WASHINGTON (AP) – The US 20-year war in Afghanistan entered its final hours on Monday with the last Americans seeking evacuation and the US military preparing to end its airlift and leave the US-controlled capital. Taliban.
“Obviously, we are coming to the end of our prescribed mission,” Major General Hank Taylor of the Pentagon Joint Chiefs of Staff told reporters, adding that details of the latest evacuation moves were being kept under wraps. security reasons.
Speaking at the same press conference, Pentagon spokesman John Kirby said it was not too late for the remaining Americans to fly to Kabul airport for flights from evacuation.
“There is still time,” Kirby said.
Later, White House press secretary Jen Psaki said “a small number” of Americans still want to leave the country. She did not provide an exact number but said around 6,000 had been evacuated by various means so far. She said some of the remaining Americans had not fully decided to leave.
The Afghan affiliate of the Islamic State group claimed responsibility for targeting Kabul airport with rockets. The US military has not reported any US casualties.
The goal of the American evacuation was increasingly to get the last Americans out. Senior administration officials said on Sunday that the United States had the capacity to evacuate the approximately 300 U.S. citizens remaining in Afghanistan and wishing to leave before Tuesday’s deadline set by President Joe Biden.
“This is the most dangerous period of an already extremely dangerous mission in recent days,” said top US diplomat Secretary of State Antony Blinken.
The steady stream of US military planes taking off and landing at Hamid Karzai International Airport in the Afghan capital continued on Monday even after rocket fire targeted the airport and rockets hit a nearby neighborhood. US Central Command spokesman Bill Urban said five rockets were targeting the airport and a US defensive system on the airfield known as the Counter Rocket, Artillery and Mortar System, or C-RAM, had been used against them. He said there had been no American casualties and that the airfield continued to operate. More details were not immediately available. The White House said Biden had been briefed on the rocket attack.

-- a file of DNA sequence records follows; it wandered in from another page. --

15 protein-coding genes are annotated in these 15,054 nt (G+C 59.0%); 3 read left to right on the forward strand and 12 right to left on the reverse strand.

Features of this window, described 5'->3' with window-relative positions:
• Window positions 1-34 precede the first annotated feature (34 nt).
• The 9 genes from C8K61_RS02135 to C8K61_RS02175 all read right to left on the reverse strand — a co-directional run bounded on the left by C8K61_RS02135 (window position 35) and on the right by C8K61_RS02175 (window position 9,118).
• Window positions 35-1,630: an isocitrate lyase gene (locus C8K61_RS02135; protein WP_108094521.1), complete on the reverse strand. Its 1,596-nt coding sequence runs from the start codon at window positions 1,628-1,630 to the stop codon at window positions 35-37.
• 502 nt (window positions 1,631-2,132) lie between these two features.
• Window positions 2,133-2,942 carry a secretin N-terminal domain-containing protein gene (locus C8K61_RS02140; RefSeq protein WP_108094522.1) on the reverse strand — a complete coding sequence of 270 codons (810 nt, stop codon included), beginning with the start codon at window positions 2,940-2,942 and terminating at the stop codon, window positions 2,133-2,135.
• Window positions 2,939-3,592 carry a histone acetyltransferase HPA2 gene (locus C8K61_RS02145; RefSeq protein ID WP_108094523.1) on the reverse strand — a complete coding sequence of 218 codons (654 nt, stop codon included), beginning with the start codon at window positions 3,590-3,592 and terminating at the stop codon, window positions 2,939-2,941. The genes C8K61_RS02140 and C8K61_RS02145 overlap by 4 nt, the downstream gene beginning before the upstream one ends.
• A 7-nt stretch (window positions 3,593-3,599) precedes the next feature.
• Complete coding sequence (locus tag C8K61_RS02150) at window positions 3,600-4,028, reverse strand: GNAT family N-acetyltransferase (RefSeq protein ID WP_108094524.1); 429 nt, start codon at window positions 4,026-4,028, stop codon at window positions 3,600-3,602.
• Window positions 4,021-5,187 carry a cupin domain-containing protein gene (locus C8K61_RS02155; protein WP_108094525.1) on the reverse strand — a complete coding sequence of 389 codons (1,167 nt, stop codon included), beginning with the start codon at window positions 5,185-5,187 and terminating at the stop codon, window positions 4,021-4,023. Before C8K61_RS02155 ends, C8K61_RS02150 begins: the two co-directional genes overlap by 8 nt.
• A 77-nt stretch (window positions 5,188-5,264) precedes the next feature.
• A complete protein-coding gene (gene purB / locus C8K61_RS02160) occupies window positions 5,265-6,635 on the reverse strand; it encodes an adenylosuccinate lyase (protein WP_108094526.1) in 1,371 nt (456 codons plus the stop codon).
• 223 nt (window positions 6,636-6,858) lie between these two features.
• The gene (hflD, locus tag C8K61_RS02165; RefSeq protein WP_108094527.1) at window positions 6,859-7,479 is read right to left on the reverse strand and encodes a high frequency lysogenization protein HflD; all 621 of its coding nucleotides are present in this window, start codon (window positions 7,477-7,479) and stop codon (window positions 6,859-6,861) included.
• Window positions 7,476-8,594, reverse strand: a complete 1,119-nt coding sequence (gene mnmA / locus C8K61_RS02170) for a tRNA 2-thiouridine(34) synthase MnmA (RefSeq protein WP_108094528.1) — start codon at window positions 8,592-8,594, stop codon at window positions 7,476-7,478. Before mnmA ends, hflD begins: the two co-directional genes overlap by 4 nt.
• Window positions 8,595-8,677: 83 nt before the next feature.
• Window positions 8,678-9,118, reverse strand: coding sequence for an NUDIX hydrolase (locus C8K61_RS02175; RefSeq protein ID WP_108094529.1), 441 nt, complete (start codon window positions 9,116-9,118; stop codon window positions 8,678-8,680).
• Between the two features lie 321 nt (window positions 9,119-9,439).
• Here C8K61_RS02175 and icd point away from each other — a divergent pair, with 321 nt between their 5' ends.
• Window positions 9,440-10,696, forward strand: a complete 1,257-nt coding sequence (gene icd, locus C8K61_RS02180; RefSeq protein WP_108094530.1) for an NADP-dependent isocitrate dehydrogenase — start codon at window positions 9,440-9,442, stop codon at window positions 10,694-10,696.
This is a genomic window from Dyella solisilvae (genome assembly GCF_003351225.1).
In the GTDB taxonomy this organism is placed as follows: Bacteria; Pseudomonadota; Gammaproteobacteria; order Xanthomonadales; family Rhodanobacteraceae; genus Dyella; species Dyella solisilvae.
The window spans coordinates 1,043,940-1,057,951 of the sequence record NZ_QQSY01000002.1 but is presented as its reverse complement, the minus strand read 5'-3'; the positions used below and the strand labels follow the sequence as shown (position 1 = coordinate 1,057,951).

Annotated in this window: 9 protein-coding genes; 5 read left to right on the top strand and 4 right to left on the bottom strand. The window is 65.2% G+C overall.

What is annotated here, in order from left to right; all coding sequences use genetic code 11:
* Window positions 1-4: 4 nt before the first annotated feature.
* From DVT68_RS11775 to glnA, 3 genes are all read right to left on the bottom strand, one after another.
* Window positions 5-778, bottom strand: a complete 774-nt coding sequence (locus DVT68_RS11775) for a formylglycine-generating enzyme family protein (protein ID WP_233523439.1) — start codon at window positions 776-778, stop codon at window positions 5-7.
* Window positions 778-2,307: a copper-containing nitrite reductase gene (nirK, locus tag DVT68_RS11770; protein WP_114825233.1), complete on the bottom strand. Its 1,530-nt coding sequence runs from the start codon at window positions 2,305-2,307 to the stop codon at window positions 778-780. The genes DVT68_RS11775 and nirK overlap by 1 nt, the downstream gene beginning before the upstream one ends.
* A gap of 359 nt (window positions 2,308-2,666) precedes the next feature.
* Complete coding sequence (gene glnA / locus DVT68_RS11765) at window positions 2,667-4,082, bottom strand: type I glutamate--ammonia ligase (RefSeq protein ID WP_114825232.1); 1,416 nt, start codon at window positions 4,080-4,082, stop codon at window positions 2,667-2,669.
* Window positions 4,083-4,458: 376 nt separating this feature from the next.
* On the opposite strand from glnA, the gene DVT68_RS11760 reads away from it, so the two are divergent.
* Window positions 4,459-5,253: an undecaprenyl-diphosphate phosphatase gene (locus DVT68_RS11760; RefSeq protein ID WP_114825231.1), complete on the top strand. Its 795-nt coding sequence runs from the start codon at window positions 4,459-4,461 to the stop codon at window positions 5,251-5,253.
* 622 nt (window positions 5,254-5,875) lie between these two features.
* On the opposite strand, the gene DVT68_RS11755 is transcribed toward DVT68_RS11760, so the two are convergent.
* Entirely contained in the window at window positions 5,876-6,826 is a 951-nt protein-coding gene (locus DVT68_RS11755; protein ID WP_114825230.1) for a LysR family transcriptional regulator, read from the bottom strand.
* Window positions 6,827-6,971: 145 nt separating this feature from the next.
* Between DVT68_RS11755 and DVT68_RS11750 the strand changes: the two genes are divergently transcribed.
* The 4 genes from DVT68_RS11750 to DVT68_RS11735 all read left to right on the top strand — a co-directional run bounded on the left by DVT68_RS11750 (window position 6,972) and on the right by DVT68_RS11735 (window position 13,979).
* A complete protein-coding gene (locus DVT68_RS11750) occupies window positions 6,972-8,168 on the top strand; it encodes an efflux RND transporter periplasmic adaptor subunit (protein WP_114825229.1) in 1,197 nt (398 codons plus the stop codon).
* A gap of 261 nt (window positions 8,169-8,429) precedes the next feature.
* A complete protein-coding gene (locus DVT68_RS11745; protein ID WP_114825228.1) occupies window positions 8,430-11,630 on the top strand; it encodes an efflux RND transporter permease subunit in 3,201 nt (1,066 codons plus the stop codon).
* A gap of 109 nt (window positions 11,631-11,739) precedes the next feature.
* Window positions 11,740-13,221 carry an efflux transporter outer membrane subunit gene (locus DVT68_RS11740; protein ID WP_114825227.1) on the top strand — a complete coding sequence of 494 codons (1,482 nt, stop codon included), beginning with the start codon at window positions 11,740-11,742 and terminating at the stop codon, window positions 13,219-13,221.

Biden’s National Security Advisor Jake Sullivan said on Sunday that for American citizens seeking to leave Afghanistan immediately before the looming deadline, “we have the capacity to have 300 Americans, which is roughly the number that we think is left, come to the airport and catch the plane in the time that is left.
The White House said Monday morning that around 1,200 people had been evacuated from Kabul in the past 24 hours aboard 26 US military flights and two Allied flights.
Sullivan said the United States does not currently plan to have a permanent embassy presence after the final withdrawal of American troops. But he pledged that the United States “will make sure there is safe passage for any American citizen, any lawful permanent resident,” after Tuesday, as well as “those Afghans who helped us.” But countless numbers of vulnerable Afghans, fearing a return to the brutality of the pre-2001 Taliban regime, are likely to be left behind.
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